Boiling on a Budget

Isabella Grella and Stephania Quintero

Nowadays, college students are some of the worst eaters out there. Not only do most freshmen gain a “Freshman Fifteen,” but they also tend to continue their poor eating habits throughout their four years in college. Research can prove that many college students eat very poorly, especially during their first year. A study by Oregon State University researchers surveyed the eating habits of 582 college students, a majority of which were first-year students. The study, now online in the Journal of Nutrition Education and Behavior, compares male and female students, but found that both were not getting the proper amount of fruits and vegetables. Male students had about five servings a week, slightly higher than female students who self-reported eating about four servings of fruits and vegetables. They believe this is due to not only the unhealthy food that colleges serve but also how college students eat at late hours of the night on days that they have to study or have a heavy workload.   

College students often skip meals, leading to a slowing metabolism and poor eating habits. College kids also eat a lot of pizza, fries, wings, soup, and salad, though they’re more likely to chug some Monster than they are to guzzle a cup of coffee. So, many resort to a cup of ramen noodles or a bowl of mac and cheese for breakfast, lunch, or dinner. A study by Mickey Trockel a doctoral candidate in the Department of Community Health University of Illinois, Michael Barnes an associate professor in the Department of Health Sciences, and Dennis Eggett a director of the Statistical Research Center, for example, found a positive relationship between eating breakfast and first-year college students’ grade-point averages.” Students that have busy schedules in college and are balancing school and work or sports have a hard time regulating their eating patterns. Despite these difficulties, students need to make time to eat their meals at an appropriate time because this factor affects not only health but academic achievement as well.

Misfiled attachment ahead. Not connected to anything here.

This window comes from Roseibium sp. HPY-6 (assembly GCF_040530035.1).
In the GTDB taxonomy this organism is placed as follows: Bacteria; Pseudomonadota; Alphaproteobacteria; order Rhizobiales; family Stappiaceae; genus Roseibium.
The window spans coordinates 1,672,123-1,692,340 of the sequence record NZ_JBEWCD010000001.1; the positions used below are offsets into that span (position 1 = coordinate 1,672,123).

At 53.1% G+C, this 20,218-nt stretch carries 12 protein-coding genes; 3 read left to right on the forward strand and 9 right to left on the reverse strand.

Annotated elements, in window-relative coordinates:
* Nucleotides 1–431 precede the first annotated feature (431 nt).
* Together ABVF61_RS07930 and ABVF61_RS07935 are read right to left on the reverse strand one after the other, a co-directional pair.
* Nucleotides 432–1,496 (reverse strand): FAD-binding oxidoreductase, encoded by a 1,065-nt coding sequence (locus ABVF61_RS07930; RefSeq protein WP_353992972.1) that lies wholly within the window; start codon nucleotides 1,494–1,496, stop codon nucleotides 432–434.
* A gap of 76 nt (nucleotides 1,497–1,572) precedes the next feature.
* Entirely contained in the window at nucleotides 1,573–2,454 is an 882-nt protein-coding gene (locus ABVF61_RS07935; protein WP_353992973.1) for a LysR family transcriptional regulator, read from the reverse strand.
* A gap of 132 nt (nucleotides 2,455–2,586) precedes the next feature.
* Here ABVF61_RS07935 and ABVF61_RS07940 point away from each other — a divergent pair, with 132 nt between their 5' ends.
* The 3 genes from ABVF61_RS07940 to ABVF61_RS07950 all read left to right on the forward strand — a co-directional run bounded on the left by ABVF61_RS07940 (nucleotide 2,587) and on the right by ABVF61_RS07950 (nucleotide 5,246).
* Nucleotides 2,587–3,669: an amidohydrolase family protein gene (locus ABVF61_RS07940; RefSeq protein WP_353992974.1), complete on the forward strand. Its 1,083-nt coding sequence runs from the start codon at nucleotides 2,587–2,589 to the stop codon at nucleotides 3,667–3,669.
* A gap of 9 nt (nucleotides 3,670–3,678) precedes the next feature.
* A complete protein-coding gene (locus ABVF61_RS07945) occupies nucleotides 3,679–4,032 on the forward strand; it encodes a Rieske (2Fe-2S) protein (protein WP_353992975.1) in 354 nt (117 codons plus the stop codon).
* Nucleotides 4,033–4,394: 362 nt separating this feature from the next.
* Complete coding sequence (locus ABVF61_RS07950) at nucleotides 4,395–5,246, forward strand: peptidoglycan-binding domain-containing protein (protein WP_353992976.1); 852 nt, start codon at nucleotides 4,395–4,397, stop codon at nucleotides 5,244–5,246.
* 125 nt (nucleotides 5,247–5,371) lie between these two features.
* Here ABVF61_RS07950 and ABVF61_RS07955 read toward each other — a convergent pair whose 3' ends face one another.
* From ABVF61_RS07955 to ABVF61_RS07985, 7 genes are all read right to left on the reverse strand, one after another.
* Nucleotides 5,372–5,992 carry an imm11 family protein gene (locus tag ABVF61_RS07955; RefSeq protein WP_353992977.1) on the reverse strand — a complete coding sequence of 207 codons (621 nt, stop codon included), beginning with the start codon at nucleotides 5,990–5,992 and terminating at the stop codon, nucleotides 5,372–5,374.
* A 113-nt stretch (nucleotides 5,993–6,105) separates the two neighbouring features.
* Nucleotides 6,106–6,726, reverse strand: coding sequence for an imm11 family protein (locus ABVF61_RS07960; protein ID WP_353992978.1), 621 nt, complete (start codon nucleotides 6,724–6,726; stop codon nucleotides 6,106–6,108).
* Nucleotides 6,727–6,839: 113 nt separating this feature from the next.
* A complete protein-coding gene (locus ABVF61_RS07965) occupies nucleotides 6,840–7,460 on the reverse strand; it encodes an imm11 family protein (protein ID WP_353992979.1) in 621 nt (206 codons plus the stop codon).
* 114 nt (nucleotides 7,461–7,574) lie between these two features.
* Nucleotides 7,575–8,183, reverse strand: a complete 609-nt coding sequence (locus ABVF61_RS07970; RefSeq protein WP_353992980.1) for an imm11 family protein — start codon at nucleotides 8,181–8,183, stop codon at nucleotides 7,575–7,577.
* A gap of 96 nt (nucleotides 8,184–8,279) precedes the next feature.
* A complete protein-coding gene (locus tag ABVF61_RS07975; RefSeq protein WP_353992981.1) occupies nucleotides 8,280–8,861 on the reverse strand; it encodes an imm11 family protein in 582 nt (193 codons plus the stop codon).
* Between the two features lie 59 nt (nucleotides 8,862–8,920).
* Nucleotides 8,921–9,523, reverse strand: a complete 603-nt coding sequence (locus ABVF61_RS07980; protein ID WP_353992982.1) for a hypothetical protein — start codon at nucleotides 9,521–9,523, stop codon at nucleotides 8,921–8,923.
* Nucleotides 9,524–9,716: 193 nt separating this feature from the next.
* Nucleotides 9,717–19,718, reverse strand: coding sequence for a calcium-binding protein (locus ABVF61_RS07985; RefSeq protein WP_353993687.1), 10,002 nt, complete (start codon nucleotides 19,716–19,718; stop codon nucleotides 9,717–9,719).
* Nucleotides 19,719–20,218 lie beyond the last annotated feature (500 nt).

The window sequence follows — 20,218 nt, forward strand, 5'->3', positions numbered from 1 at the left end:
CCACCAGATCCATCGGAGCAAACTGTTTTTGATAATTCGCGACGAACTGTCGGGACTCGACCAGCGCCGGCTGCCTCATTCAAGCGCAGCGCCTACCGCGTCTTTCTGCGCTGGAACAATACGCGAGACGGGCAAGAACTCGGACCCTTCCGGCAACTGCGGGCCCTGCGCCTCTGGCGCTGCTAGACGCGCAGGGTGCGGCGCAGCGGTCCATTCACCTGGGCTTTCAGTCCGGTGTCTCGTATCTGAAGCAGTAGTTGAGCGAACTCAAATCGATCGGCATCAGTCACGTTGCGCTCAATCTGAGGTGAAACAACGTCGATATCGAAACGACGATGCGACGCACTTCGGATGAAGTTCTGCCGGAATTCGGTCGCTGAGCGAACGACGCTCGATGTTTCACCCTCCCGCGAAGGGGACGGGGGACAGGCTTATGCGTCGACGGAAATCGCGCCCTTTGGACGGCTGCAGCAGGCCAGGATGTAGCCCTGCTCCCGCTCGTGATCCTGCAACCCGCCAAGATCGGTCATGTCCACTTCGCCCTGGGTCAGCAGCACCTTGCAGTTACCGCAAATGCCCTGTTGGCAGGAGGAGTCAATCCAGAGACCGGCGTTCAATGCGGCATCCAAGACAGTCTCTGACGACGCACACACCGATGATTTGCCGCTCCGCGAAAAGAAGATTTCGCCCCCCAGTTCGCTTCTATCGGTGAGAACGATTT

Although it may seem difficult, there are many ways to keep a healthy diet throughout your college years. A couple of ways to eat healthy are to stock up on healthy staples, such as nuts, crackers, and dried fruits and to have fresh, cut-up fruit or fruit salad in your dorm room refrigerator that you can eat as a snack. When you eat at the dining hall have a plate that hits all the food groups, including your veggies. Lastly, it is important to drink water instead of sugary drinks. The water will fill you up, causing you to eat a bit less, and will also prevent you from gaining weight from sodas and unhealthy juices.

Simply substituting certain ingredients in easy foods can aid any college student in the creation of a great meal, one that surpasses Ramen Noodles and mac and cheese. Instead of Chinese Takeout, simply replace white rice with easy-to-cook quinoa and add veggies or chicken breasts. Stray away from Chipotle by making homemade chicken quesadillas containing spinach wraps, peppers, low-fat cheese, and chicken. The possibilities are endless with a microwave, some ingredients, and creativity. Avoiding the Freshman Fifteen never seemed easier!